Stocks booked record highs Thursday, boosted by the stronger-than-expected GDP report and blockbuster tech earnings.
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|I:COMP||NASDAQ COMPOSITE INDEX||13752.236737||+119.39||+0.88%|
The Dow Jones Industrial Average gained 242 points, or 0.72%, while the S&P 500 and the Nasdaq Composite were higher by 0.68% and 0.22%, respectively. The gains, which ran both the S&P and the Nasdaq to all-time highs, left the Dow less than 138 points below its own peak.
Investors celebrated data released Thursday by the Commerce Department showed the U.S. economy grew at a 6.4% annual pace during the first three months of the year, exceeding the 6.1% growth that analysts surveyed by Refinitiv were expecting.
President Biden on Wednesday evening delivered his first address to a joint session of Congress, laying out his plans for trillions of dollars of spending and tax increases on the wealthy.
Looking at stocks, Apple Inc. reported quarterly sales surged 54% from a year ago as all of its product categories saw double-digit growth. The iPhone maker hiked its quarterly dividend by 7% and said it would buy back an additional $90 worth of its shares.
Facebook Inc. beat on both the top and bottom lines, fueled by a 30% increase in the average ad price. The company’s user base in the U.S. and Canada held steady at 195 million daily active users. The stock touched a fresh record.
McDonald’s Corp.’s net revenue topped pre-pandemic levels as U.S. same-store sales grew 13.6% during the quarter. Global same-store sales, meanwhile, rose 7.5% as some countries prolonged their COVID-19 lockdowns.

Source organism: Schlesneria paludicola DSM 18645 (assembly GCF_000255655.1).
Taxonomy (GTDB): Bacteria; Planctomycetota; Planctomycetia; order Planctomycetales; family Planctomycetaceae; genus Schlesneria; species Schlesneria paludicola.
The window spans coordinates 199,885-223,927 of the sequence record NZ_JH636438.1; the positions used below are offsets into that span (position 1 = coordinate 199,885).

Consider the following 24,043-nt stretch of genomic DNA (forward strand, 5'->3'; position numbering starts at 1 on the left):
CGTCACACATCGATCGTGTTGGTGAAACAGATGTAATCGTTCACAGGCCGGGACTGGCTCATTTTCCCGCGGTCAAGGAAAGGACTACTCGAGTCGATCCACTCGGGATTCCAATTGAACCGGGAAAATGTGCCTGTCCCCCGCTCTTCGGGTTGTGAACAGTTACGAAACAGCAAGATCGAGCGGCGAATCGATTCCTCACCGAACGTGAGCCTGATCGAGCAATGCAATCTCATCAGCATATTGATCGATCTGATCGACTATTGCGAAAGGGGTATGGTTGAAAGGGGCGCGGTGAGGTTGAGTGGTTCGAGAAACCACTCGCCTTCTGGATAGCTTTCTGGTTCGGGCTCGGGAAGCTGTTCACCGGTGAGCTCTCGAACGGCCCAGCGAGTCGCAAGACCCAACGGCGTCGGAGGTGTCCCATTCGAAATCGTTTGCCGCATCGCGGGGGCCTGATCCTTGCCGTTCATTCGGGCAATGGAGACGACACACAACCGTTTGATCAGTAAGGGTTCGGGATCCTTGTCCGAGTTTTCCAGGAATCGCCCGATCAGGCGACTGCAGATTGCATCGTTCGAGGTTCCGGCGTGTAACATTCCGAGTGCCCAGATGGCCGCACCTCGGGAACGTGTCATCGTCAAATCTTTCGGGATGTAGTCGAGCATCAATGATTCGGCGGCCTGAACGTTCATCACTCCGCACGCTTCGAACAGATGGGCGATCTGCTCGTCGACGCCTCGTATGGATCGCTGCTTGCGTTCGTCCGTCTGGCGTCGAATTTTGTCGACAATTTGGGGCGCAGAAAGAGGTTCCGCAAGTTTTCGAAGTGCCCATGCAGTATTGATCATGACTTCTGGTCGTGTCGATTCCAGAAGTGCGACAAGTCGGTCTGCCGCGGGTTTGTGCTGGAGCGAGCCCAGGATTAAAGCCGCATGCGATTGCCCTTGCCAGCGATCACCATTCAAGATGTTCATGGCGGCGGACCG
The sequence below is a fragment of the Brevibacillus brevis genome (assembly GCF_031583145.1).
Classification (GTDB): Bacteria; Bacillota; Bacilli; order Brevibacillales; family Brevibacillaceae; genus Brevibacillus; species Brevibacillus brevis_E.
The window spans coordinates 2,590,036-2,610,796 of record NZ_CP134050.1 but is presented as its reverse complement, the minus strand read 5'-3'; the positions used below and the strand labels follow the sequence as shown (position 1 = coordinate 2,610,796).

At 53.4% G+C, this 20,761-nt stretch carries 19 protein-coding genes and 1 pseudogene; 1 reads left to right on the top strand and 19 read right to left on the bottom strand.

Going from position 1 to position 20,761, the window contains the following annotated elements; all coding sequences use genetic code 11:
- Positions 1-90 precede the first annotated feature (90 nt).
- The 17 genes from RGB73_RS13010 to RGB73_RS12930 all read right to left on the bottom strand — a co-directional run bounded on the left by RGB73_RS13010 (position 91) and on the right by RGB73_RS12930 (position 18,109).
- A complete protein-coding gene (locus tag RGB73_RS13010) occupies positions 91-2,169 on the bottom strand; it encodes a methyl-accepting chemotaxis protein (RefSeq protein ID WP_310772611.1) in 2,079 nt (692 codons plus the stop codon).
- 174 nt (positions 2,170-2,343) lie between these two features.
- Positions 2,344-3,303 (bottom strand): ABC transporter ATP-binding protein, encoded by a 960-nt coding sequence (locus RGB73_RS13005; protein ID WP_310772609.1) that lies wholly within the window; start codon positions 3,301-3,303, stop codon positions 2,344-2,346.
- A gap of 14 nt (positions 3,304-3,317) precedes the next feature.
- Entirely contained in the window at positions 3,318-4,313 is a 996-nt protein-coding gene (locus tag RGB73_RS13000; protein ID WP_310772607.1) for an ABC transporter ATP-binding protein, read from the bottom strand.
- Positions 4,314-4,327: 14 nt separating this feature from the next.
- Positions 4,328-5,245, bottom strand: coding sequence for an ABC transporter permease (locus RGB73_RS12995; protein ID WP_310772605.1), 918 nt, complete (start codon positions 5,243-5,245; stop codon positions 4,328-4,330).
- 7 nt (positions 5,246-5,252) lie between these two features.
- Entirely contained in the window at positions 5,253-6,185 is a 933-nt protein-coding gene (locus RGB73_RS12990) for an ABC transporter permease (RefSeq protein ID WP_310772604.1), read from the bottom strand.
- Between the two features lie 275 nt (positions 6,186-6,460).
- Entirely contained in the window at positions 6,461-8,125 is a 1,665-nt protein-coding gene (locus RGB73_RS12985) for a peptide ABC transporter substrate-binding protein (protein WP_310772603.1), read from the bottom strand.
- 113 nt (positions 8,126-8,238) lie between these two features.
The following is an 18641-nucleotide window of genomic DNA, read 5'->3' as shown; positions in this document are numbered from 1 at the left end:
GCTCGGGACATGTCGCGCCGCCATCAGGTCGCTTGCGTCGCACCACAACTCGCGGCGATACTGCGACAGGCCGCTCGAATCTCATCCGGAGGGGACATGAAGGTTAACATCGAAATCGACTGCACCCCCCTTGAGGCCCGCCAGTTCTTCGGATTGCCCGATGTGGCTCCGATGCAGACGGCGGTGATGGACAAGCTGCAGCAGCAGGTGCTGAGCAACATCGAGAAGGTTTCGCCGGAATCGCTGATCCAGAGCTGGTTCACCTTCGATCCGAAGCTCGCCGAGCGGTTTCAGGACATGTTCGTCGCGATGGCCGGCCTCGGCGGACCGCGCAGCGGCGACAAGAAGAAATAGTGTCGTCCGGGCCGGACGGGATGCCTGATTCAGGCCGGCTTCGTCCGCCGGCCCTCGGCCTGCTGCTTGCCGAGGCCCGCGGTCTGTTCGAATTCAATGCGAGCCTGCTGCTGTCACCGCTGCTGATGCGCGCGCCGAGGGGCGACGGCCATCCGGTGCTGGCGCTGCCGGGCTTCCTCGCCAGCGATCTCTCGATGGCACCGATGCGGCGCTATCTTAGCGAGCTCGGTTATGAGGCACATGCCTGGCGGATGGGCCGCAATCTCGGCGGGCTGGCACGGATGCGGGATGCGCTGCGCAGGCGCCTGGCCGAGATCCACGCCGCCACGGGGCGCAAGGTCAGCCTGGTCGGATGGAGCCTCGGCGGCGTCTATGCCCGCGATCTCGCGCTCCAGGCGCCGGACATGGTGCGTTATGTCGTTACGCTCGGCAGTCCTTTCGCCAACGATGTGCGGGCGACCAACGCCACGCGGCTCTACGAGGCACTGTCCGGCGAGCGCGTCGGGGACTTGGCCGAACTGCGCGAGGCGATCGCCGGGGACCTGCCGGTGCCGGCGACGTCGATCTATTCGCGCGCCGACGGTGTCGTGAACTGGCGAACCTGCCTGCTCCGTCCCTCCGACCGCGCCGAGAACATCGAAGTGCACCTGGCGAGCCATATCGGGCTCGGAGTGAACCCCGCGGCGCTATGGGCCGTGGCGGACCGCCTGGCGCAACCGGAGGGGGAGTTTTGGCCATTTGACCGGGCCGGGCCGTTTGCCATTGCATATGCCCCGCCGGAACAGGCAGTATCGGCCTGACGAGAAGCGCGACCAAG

Caterpillar Inc. topped Wall Street estimates for earnings and sales as the reopening of the economy boosted demand for construction equipment. CEO Jim Umpleby said the heavy equipment manufacturer has so far been able to successfully navigate the supply chain disruptions that have impacted other companies.
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Ford Motor Co. said the global chip shortage could cause production to be cut in half during the current quarter and cost it $2.5 billion this year. Both earnings and revenue topped analyst estimates.
In commodities, West Texas Intermediate crude oil jumped $1.15 to $65.01 per barrel and gold slid $5.40 to $1,768.10 an ounce.
Overseas markets were mixed.
In Europe, Britain’s FTSE 100 edged down 0.03%, France’s CAC 40 slipped 0.07% and Germany’s DAX 30 declined 0.9%.
Asian markets rallied across the board with Japan’s Nikkei 225 edging up 0.21%, China’s Shanghai Composite index gaining 0.52% and Hong Kong’s Hang Seng index climbing 0.8%.